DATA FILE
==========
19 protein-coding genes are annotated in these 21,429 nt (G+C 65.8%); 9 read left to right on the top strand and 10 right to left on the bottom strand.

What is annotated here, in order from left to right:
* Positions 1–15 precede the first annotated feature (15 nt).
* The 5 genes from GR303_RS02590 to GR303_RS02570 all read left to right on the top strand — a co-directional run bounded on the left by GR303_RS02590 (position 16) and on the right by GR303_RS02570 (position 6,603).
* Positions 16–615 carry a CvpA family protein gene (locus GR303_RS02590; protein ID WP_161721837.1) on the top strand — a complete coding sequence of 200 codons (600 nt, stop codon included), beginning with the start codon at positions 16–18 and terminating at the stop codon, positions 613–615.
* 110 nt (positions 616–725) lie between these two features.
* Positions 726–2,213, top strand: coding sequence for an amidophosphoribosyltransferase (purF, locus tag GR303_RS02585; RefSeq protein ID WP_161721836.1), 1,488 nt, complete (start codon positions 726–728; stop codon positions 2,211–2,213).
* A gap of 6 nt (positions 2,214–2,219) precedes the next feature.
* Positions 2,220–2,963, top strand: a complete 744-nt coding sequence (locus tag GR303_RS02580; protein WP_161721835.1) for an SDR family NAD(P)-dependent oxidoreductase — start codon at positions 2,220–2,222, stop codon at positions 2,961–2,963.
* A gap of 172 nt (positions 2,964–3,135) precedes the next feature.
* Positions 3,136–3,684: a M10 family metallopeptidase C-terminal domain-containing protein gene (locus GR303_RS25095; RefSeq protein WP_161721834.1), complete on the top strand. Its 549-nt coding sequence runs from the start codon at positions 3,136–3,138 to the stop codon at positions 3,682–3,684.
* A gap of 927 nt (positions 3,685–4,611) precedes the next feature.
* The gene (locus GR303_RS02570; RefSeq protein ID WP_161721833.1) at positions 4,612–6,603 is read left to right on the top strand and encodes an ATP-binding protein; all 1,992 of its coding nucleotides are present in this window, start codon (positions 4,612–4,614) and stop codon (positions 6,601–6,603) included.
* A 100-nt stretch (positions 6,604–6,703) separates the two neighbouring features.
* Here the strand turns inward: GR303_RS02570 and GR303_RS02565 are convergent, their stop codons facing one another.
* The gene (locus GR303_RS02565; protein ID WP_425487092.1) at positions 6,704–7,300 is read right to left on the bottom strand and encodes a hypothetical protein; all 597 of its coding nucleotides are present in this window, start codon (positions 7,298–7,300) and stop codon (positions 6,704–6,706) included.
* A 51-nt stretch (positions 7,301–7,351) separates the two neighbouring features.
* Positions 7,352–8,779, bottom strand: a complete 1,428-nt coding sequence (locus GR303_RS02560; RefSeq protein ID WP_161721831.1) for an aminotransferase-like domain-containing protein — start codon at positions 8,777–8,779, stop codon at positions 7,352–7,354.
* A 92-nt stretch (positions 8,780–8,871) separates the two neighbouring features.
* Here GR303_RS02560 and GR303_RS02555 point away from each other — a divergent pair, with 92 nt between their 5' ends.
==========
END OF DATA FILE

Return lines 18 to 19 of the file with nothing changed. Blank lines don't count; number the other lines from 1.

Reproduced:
* Positions 7,352–8,779, bottom strand: a complete 1,428-nt coding sequence (locus GR303_RS02560; RefSeq protein ID WP_161721831.1) for an aminotransferase-like domain-containing protein — start codon at positions 8,777–8,779, stop codon at positions 7,352–7,354.
* A 92-nt stretch (positions 8,780–8,871) separates the two neighbouring features.